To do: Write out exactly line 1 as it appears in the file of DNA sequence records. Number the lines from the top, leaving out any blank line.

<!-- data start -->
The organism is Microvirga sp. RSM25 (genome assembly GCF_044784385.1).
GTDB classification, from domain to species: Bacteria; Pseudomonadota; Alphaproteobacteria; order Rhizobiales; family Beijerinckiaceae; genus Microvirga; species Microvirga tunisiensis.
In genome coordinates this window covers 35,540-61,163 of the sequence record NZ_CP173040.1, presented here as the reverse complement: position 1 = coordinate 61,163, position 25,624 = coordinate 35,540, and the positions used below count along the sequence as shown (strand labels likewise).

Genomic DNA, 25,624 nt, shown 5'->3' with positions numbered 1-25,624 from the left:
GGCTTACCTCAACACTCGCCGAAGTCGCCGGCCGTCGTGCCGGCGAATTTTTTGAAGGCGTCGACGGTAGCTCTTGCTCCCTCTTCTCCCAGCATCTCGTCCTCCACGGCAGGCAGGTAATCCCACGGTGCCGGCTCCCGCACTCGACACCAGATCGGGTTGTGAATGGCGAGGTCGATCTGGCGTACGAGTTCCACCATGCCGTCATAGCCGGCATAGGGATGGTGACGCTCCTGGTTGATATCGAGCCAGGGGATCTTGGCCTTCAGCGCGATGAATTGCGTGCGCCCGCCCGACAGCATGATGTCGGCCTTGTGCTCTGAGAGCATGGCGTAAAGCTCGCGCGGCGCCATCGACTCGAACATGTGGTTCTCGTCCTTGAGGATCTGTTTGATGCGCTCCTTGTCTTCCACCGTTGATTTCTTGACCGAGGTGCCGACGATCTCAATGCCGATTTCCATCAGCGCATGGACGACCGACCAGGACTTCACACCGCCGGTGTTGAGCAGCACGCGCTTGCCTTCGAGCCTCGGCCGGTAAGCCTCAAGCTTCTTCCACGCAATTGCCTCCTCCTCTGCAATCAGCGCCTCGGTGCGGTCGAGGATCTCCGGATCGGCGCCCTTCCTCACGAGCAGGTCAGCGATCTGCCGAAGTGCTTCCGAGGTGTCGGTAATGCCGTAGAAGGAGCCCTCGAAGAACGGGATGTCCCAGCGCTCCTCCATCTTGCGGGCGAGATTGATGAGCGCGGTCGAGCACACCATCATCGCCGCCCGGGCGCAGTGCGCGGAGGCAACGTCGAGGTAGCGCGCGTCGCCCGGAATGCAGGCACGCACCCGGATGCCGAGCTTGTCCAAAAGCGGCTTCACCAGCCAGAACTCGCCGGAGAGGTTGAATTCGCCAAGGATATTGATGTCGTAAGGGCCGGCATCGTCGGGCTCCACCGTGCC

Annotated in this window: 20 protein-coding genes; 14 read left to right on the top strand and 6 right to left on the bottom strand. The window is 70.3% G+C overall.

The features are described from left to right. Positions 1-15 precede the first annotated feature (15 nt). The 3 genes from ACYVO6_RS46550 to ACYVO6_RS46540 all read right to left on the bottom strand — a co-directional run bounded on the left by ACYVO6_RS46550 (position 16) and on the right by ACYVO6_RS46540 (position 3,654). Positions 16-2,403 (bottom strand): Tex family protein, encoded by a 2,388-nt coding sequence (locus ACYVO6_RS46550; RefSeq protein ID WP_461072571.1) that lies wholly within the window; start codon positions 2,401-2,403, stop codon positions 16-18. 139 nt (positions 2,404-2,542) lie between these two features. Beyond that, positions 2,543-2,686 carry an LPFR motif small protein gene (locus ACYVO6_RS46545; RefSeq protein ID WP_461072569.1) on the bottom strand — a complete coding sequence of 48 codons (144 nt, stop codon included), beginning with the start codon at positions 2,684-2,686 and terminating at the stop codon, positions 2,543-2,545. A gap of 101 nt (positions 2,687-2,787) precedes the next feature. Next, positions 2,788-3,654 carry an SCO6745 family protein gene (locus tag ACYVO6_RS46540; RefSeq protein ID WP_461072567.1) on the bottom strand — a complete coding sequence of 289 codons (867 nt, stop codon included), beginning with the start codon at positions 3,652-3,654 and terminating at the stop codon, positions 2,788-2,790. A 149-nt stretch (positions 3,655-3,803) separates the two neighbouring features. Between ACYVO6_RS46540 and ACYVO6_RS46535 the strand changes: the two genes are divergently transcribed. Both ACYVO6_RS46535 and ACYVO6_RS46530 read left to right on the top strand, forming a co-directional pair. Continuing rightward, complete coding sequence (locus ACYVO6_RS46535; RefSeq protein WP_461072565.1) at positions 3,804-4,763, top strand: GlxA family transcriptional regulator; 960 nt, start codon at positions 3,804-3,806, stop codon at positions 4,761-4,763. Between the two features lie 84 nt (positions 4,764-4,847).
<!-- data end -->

The organism is Microvirga sp. RSM25 (genome assembly GCF_044784385.1).